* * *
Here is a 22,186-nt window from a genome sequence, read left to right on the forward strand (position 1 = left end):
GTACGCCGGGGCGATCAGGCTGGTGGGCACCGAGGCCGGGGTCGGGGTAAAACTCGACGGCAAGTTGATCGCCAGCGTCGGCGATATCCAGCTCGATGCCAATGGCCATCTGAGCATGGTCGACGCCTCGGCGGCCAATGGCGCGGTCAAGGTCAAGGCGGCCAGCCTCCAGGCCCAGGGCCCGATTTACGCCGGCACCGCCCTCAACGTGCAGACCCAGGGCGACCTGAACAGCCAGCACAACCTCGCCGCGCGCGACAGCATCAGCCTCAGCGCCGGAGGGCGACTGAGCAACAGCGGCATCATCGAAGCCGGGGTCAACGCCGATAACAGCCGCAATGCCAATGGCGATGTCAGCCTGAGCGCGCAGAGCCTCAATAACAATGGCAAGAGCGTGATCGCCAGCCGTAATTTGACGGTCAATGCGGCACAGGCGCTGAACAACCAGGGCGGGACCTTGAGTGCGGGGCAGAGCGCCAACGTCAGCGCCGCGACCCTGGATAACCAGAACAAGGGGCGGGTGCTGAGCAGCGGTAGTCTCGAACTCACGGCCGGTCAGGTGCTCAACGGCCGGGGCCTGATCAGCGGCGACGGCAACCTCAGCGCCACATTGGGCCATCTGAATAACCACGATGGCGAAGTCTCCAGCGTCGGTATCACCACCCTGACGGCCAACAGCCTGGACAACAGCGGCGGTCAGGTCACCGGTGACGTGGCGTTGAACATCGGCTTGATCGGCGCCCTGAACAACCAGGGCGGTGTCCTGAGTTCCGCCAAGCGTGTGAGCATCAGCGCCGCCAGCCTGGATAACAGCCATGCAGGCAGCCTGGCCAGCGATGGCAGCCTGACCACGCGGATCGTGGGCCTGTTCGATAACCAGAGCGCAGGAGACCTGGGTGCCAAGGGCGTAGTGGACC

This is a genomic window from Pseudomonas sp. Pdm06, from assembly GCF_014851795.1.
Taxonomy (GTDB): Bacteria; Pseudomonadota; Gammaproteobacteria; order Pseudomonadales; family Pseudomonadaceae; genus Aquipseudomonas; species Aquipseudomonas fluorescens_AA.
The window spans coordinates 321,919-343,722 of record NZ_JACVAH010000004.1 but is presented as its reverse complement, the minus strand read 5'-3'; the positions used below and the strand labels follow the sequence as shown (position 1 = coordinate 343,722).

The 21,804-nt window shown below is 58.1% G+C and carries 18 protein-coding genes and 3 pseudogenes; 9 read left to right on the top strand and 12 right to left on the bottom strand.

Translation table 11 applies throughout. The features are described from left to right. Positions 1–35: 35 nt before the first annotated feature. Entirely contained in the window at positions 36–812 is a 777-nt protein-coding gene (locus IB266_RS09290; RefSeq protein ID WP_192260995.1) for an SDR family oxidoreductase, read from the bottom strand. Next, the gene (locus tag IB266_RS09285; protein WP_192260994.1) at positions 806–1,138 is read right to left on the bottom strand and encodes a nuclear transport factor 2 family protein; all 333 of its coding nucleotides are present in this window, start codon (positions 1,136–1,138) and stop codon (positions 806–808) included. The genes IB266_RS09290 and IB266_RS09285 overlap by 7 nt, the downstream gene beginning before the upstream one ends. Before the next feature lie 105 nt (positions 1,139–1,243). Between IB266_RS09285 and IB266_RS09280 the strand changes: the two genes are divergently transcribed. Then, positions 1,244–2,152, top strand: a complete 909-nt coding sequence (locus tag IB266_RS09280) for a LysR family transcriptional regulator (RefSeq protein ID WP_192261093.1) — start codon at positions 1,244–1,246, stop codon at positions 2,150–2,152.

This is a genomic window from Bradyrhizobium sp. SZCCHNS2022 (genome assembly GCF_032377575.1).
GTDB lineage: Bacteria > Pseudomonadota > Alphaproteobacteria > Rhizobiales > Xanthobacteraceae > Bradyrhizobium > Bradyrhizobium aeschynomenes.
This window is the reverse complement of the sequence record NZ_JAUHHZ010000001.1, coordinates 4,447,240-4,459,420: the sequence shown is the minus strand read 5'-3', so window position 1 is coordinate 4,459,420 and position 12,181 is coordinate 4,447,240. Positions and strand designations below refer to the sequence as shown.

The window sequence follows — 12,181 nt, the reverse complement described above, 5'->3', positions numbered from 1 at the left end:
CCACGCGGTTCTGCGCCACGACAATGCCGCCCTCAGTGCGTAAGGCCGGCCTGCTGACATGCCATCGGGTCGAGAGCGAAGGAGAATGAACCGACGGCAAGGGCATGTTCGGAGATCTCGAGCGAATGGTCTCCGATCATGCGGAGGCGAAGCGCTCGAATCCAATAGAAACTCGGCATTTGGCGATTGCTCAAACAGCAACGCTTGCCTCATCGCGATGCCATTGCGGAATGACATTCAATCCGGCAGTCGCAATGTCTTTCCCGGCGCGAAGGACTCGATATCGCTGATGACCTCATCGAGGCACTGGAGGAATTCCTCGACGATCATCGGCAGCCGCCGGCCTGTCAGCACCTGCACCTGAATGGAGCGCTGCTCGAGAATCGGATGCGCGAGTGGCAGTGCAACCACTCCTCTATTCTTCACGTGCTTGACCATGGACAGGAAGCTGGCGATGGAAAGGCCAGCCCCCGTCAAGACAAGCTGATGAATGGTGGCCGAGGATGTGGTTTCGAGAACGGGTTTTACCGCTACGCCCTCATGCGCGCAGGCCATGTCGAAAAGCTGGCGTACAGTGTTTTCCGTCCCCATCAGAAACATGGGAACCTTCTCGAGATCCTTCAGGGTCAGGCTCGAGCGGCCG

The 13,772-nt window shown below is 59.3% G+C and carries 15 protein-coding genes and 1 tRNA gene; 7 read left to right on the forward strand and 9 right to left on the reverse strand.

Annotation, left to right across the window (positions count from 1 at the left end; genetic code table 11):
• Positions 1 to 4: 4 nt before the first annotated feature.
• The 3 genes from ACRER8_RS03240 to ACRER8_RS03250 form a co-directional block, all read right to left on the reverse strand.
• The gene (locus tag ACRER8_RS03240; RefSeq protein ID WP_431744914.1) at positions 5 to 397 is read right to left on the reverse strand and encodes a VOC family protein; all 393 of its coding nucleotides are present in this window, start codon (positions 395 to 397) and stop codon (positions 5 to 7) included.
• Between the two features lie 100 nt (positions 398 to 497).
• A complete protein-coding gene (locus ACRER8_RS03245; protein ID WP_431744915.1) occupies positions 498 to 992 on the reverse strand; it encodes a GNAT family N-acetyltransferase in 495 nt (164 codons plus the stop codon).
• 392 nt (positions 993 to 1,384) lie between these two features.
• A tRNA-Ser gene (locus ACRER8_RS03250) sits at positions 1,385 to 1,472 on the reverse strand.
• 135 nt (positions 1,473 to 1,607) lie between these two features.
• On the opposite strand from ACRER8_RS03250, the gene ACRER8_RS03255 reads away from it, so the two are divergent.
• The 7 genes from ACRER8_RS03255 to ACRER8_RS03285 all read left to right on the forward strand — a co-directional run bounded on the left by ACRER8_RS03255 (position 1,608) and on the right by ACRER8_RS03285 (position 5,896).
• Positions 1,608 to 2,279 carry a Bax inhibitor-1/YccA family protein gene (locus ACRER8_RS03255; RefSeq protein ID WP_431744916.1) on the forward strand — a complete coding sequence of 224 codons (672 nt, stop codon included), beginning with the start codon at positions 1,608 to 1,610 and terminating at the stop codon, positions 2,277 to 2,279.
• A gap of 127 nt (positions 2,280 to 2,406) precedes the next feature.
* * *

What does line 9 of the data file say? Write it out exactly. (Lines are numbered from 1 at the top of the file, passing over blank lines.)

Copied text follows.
GTDB lineage: Bacteria > Pseudomonadota > Alphaproteobacteria > Rhizobiales > Xanthobacteraceae > Bradyrhizobium > Bradyrhizobium aeschynomenes.